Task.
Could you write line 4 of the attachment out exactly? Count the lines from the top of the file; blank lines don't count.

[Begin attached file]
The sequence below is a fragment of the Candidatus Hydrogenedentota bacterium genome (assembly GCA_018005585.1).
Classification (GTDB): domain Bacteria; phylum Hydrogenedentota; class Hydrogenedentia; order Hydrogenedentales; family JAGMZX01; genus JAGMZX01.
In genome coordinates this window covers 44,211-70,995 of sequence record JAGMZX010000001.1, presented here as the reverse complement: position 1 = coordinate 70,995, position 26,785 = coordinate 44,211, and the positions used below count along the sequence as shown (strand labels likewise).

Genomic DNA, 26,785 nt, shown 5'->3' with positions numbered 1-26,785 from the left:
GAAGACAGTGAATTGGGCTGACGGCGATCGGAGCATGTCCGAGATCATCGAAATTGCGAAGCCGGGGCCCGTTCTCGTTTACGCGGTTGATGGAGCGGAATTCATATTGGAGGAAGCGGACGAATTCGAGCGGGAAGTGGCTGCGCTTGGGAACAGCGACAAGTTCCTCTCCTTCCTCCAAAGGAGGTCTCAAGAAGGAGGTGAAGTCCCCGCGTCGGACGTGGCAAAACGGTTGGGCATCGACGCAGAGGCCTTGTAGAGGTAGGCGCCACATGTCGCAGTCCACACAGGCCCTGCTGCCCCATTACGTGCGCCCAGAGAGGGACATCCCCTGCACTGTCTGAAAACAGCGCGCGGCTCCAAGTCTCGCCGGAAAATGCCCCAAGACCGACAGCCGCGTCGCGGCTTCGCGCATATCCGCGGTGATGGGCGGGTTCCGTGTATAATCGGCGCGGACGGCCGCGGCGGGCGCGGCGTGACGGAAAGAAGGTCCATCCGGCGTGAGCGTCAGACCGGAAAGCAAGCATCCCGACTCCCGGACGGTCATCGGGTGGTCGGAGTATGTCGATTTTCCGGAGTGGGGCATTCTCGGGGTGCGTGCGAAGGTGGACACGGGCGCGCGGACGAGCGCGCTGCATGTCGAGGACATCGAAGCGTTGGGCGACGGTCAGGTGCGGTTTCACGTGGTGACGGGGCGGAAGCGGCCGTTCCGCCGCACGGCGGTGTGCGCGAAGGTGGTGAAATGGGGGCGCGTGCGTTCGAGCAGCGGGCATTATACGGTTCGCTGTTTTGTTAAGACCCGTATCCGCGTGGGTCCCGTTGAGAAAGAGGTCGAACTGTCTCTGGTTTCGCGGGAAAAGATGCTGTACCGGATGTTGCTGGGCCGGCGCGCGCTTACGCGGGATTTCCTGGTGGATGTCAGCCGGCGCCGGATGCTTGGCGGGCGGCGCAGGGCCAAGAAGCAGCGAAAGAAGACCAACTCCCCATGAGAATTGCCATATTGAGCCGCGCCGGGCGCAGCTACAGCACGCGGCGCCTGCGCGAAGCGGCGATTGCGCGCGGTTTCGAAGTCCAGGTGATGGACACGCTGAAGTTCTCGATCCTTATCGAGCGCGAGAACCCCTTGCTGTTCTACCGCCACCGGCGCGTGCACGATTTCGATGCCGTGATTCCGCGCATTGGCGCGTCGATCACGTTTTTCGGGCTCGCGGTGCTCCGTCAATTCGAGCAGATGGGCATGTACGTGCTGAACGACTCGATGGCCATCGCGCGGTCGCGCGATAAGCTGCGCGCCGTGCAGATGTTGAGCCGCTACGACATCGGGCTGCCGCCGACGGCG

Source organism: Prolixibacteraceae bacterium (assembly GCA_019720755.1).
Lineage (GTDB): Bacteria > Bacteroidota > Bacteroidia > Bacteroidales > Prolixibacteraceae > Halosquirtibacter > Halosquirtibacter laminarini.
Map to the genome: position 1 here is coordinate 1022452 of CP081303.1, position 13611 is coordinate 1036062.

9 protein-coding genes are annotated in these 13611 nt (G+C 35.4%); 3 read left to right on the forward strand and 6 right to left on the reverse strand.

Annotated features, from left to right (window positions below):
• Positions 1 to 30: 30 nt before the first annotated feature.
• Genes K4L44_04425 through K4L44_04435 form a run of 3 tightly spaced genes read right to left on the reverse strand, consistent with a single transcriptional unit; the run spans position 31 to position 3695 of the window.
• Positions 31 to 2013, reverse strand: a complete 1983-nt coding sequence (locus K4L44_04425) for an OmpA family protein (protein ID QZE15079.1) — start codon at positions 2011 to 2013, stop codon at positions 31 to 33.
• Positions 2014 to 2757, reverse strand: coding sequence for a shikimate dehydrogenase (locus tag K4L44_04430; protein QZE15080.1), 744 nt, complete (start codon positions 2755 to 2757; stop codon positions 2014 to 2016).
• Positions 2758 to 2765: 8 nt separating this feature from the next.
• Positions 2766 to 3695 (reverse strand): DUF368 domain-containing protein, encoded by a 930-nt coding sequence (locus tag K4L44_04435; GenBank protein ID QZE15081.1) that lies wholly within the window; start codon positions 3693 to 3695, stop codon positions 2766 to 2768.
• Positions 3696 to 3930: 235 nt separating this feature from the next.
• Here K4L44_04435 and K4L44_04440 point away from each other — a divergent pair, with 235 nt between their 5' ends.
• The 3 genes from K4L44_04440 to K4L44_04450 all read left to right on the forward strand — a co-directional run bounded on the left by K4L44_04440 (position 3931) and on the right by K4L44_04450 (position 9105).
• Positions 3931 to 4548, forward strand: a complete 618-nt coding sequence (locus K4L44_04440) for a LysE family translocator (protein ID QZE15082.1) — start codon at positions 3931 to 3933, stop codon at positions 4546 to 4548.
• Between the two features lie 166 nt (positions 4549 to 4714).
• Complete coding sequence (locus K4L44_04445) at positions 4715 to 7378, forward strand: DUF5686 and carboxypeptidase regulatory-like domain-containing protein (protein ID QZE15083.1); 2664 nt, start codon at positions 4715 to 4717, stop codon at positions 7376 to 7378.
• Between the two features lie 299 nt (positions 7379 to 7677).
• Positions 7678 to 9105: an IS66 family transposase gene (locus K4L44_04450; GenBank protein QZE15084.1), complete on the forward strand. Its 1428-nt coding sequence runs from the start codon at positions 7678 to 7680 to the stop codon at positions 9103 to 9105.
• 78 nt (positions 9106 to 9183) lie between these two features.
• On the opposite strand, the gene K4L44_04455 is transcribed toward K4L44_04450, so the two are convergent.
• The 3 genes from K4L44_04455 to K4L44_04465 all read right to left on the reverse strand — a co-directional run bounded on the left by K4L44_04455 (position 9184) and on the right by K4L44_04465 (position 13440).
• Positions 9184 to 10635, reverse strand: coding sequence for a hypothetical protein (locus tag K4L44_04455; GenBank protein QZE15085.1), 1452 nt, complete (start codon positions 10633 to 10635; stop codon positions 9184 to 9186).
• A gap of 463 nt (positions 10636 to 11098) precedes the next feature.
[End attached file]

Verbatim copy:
Genomic DNA, 26,785 nt, shown 5'->3' with positions numbered 1-26,785 from the left: